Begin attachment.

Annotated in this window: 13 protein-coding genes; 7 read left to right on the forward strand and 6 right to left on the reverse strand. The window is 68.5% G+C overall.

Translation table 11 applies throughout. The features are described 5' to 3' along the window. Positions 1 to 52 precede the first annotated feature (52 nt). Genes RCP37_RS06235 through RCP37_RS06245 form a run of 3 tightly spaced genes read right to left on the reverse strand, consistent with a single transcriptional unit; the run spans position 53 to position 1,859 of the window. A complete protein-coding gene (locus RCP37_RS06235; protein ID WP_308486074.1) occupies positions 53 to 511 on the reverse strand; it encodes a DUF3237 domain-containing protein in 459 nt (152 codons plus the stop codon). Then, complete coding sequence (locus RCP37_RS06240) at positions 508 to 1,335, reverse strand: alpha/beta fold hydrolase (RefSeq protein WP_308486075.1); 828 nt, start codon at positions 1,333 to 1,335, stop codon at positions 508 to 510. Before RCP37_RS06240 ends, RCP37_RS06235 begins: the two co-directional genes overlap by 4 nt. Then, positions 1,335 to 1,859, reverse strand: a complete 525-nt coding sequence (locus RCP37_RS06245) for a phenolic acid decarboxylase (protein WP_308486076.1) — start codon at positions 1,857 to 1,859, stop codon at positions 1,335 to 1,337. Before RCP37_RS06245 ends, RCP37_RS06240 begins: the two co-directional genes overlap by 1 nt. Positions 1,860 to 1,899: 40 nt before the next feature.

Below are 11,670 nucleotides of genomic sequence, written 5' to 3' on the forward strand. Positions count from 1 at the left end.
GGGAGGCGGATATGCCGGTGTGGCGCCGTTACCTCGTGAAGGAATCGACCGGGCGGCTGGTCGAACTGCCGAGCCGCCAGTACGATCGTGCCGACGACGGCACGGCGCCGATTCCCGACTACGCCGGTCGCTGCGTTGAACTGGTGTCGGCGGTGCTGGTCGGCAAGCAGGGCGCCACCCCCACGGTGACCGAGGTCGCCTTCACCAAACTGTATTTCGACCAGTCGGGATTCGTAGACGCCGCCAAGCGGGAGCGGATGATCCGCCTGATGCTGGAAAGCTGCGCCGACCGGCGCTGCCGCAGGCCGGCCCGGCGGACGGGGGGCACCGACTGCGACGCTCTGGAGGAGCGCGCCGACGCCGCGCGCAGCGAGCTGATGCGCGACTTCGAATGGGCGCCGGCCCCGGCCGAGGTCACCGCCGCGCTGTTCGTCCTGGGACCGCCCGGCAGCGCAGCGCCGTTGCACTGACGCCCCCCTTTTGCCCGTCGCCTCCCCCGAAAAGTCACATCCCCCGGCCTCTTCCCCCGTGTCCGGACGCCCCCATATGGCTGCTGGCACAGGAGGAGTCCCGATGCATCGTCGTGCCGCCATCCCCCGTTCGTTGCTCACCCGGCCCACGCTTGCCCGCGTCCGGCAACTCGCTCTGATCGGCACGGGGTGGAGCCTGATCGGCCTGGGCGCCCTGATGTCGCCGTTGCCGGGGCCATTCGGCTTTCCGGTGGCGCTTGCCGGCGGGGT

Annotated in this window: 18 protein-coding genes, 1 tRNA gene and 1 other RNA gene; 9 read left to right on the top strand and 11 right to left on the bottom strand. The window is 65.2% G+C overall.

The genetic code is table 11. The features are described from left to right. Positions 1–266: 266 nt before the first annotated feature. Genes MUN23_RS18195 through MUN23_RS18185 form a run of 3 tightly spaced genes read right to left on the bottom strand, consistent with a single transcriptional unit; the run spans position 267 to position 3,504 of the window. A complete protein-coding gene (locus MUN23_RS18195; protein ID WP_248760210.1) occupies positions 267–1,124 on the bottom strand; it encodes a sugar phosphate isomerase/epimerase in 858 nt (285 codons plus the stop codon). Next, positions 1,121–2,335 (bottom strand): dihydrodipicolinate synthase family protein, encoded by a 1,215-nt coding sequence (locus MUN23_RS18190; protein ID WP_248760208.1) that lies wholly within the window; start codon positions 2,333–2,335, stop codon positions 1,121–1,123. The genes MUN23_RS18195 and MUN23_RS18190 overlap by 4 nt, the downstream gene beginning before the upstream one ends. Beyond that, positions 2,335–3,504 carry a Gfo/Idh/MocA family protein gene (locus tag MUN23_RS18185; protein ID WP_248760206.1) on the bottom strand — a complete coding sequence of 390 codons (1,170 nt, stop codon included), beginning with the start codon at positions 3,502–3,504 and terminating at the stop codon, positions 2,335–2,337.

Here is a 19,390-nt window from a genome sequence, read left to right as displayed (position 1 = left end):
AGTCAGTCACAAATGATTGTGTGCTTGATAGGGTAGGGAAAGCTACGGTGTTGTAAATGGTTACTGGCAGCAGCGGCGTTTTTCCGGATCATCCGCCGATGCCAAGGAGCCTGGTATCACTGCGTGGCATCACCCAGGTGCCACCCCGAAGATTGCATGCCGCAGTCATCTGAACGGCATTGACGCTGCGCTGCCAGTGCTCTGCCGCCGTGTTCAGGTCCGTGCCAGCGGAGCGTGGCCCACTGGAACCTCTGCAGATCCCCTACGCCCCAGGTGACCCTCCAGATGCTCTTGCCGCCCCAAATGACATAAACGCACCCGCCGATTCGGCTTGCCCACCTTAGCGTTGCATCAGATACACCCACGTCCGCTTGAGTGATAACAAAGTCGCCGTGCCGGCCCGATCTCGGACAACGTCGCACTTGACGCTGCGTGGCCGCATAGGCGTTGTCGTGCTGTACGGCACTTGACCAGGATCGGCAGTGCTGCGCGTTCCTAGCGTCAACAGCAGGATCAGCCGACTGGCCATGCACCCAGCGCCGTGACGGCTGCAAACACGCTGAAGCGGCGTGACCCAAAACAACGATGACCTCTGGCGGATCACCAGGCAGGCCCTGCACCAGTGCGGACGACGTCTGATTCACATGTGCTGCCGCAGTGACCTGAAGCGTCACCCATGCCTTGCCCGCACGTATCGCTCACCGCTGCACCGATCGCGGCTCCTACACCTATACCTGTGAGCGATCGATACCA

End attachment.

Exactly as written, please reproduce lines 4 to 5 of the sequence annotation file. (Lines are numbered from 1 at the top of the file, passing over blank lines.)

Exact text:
GGGAGGCGGATATGCCGGTGTGGCGCCGTTACCTCGTGAAGGAATCGACCGGGCGGCTGGTCGAACTGCCGAGCCGCCAGTACGATCGTGCCGACGACGGCACGGCGCCGATTCCCGACTACGCCGGTCGCTGCGTTGAACTGGTGTCGGCGGTGCTGGTCGGCAAGCAGGGCGCCACCCCCACGGTGACCGAGGTCGCCTTCACCAAACTGTATTTCGACCAGTCGGGATTCGTAGACGCCGCCAAGCGGGAGCGGATGATCCGCCTGATGCTGGAAAGCTGCGCCGACCGGCGCTGCCGCAGGCCGGCCCGGCGGACGGGGGGCACCGACTGCGACGCTCTGGAGGAGCGCGCCGACGCCGCGCGCAGCGAGCTGATGCGCGACTTCGAATGGGCGCCGGCCCCGGCCGAGGTCACCGCCGCGCTGTTCGTCCTGGGACCGCCCGGCAGCGCAGCGCCGTTGCACTGACGCCCCCCTTTTGCCCGTCGCCTCCCCCGAAAAGTCACATCCCCCGGCCTCTTCCCCCGTGTCCGGACGCCCCCATATGGCTGCTGGCACAGGAGGAGTCCCGATGCATCGTCGTGCCGCCATCCCCCGTTCGTTGCTCACCCGGCCCACGCTTGCCCGCGTCCGGCAACTCGCTCTGATCGGCACGGGGTGGAGCCTGATCGGCCTGGGCGCCCTGATGTCGCCGTTGCCGGGGCCATTCGGCTTTCCGGTGGCGCTTGCCGGCGGGGT

Annotated in this window: 18 protein-coding genes, 1 tRNA gene and 1 other RNA gene; 9 read left to right on the top strand and 11 right to left on the bottom strand. The window is 65.2% G+C overall.